‘Oldboy’ poster shows arms, but artist’s ‘theft’ claim doesn’t have legs

December 9, 2013

Oldboy poster comparisonDid you see “Oldboy” this weekend? Not many people did.

I’m not too interested in talking about “Oldboy’s” complete inconsistency or its terrible misuse of a talented cast. (Can you tell I wasted 10 bucks on it?)

Rather, what interests me was a graphic artist’s claim that the film studio behind the movie used his “stolen” idea for its promotional poster.

Now, this is one of those stories that has morphed as it’s been filtered through the various prisms of the Internet. Different versions seem to exist, but the general gist is this: The artist, Juan Luis Garcia, claimed that an agency from which he had recently been dismissed used artwork for an “Oldboy” poster that he created without crediting him. He wrote a public appeal to “Oldboy” director Spike Lee, only to be met with indifference.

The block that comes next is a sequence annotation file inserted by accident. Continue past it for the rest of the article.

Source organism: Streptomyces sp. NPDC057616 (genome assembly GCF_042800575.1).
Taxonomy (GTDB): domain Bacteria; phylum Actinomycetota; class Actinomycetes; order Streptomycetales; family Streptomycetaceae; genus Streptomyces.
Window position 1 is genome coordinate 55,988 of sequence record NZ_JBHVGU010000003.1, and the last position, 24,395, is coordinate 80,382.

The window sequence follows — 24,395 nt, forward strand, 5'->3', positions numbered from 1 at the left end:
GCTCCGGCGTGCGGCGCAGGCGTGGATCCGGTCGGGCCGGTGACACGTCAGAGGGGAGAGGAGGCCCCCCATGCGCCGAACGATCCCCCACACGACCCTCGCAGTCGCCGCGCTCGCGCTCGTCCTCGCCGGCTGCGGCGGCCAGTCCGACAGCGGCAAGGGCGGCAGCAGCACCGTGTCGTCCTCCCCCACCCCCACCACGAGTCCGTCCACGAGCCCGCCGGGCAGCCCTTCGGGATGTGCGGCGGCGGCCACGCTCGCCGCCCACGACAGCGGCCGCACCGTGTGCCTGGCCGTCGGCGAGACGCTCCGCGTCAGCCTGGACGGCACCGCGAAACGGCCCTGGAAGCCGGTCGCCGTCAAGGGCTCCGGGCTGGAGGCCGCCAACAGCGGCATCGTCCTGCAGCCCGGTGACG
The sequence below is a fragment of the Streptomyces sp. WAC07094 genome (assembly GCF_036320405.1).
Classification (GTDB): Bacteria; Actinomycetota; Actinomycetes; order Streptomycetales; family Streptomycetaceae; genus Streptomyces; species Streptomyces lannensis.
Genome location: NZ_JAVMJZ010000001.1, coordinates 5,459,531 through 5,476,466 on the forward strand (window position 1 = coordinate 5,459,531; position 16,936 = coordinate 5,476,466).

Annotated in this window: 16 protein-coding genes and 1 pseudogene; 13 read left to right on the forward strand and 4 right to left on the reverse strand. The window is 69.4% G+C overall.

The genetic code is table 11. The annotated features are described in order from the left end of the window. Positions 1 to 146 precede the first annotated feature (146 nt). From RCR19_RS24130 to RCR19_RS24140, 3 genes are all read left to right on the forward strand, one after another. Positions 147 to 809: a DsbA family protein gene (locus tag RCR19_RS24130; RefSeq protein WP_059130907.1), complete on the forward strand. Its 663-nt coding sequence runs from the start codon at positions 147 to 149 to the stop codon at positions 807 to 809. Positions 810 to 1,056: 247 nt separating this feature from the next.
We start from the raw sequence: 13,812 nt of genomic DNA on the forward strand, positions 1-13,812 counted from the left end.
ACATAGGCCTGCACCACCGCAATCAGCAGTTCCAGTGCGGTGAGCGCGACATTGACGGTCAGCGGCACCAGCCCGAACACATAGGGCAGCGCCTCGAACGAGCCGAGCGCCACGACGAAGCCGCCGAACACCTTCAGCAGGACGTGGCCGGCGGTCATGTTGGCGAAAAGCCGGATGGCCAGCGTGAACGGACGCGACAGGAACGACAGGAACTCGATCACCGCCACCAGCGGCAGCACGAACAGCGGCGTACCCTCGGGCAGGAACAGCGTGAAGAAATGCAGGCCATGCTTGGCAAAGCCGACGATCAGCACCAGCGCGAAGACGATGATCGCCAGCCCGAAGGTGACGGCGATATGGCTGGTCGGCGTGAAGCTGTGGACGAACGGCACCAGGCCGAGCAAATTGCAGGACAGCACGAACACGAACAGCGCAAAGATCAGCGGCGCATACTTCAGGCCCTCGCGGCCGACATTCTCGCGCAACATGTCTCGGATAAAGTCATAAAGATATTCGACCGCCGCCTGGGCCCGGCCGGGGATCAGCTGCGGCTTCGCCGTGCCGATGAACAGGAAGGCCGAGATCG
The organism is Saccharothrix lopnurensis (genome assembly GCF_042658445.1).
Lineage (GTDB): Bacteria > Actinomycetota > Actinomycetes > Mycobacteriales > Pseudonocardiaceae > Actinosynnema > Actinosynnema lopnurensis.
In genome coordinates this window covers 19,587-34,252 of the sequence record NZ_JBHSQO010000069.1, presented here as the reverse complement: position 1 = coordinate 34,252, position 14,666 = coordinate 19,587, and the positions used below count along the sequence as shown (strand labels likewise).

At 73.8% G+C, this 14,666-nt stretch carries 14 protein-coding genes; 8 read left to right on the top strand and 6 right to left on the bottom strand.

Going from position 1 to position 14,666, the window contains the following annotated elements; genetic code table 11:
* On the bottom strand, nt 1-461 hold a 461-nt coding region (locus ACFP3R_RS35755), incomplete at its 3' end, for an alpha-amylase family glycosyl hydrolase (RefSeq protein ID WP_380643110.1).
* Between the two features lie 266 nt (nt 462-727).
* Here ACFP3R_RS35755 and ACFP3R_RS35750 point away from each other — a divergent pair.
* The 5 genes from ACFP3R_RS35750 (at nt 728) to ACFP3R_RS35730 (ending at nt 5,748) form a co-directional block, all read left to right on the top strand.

Garcia has now clammed up (purportedly and believably at the advice of his counsel), so we might never know who did what and when.

I was intrigued, though, by the idea that the poster concept was “his.”

Generally, intellectual property laws protect specific expressions of ideas, not ideas themselves. This is why nobody could ever copyright the idea of a love song, for example.

Here’s the version of the “Oldboy” poster the studio used and here’s a side-by-side comparison of what Garcia claims was his concept.

I’m sympathetic to artists, especially when they feel they’re being mistreated by bigger, better-funded entities, like movie studios. Looking at those two posters, though, I feel like Garcia might be out of luck.

First, both posters depict an actual scene from the movie. Garcia’s poster isn’t terribly high-concept, unique or original.

Second, I see enough differences between the two posters that I can’t really side with Garcia. The focus and cropping are not the same, that mysterious woman in the background is positioned differently, and the official poster shows Josh Brolin’s face. I find that last difference to be significant because A.) it’s calling on Brolin’s star power, which Garcia evidently chose not to do and B.) showing the main character’s face is artistically different from suggesting it’s an anonymous person in that Louis Vuitton trunk.

Reasonable minds could disagree here, though. Your thoughts?